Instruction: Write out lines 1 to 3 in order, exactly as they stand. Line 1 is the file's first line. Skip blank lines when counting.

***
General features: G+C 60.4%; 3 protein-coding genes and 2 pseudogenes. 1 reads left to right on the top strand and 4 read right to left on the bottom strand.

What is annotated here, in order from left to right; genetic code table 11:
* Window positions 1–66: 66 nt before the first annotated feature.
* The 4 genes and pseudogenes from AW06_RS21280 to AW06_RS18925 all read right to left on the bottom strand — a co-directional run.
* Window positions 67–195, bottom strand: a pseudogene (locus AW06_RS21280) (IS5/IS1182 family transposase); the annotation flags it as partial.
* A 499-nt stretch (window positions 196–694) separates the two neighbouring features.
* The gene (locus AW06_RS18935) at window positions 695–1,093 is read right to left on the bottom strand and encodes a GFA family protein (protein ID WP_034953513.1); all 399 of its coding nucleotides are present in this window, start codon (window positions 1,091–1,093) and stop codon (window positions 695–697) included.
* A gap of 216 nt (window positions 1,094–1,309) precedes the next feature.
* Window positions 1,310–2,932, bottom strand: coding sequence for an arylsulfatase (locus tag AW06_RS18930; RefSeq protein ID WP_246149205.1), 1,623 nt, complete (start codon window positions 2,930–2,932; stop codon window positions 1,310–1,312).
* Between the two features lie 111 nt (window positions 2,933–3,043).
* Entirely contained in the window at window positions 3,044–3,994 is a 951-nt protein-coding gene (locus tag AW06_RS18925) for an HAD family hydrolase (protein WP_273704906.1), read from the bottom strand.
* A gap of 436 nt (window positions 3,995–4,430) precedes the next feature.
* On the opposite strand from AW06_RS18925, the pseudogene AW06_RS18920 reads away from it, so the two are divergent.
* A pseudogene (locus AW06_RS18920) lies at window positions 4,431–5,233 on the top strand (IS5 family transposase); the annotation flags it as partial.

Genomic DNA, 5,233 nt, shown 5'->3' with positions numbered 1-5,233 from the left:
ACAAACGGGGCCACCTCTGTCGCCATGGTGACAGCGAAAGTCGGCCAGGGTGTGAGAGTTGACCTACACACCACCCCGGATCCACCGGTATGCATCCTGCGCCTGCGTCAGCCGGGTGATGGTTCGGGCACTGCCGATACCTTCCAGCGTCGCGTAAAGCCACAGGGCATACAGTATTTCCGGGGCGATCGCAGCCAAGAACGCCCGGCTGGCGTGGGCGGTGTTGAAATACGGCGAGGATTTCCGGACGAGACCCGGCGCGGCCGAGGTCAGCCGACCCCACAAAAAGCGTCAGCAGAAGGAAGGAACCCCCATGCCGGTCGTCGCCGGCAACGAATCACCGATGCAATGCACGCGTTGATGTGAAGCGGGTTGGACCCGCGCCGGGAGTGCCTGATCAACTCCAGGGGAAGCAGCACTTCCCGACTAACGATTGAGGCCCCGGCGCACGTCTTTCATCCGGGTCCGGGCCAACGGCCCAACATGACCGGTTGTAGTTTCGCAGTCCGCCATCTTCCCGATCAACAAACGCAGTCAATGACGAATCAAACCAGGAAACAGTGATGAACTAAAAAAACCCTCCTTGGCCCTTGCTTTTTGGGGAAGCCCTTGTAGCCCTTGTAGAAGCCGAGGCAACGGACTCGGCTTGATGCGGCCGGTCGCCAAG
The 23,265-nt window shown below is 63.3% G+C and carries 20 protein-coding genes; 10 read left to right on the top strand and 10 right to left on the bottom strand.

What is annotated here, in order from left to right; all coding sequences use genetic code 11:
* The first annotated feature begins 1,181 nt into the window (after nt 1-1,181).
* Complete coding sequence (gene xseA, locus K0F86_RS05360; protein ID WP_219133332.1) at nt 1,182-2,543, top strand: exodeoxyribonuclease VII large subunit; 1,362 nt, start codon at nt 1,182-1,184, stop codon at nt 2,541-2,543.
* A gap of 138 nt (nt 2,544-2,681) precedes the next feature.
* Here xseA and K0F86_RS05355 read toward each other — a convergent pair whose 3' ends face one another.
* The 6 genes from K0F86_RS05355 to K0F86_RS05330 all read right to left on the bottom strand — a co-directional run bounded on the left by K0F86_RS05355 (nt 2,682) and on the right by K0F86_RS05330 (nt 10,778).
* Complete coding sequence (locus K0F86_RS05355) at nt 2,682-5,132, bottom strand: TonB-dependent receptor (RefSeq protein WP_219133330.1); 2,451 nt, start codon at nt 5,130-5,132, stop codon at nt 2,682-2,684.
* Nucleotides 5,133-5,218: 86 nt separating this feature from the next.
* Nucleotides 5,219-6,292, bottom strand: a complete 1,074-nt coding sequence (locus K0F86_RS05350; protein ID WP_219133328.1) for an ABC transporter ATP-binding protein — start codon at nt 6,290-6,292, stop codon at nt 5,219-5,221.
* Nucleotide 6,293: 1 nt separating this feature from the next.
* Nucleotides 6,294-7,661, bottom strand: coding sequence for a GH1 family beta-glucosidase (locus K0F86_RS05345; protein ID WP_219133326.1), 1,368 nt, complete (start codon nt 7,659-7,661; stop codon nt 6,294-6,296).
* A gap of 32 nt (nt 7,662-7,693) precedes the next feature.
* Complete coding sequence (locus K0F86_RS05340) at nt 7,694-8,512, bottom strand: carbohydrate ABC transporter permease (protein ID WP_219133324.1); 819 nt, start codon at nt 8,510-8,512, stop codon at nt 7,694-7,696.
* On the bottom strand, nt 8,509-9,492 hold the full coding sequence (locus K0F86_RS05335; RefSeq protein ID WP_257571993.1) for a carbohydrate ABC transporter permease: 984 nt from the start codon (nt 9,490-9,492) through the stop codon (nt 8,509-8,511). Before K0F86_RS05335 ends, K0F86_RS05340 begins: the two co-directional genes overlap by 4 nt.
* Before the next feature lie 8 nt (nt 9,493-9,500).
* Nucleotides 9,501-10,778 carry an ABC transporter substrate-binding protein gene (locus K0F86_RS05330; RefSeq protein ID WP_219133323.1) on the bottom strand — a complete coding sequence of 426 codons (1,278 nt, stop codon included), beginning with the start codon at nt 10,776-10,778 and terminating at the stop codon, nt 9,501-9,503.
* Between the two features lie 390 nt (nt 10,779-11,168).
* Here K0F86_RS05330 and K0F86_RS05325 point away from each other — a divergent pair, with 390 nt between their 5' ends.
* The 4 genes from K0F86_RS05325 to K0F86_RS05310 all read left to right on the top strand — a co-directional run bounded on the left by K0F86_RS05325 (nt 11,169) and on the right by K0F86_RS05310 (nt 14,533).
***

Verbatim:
General features: G+C 60.4%; 3 protein-coding genes and 2 pseudogenes. 1 reads left to right on the top strand and 4 read right to left on the bottom strand.

What is annotated here, in order from left to right; genetic code table 11:
* Window positions 1–66: 66 nt before the first annotated feature.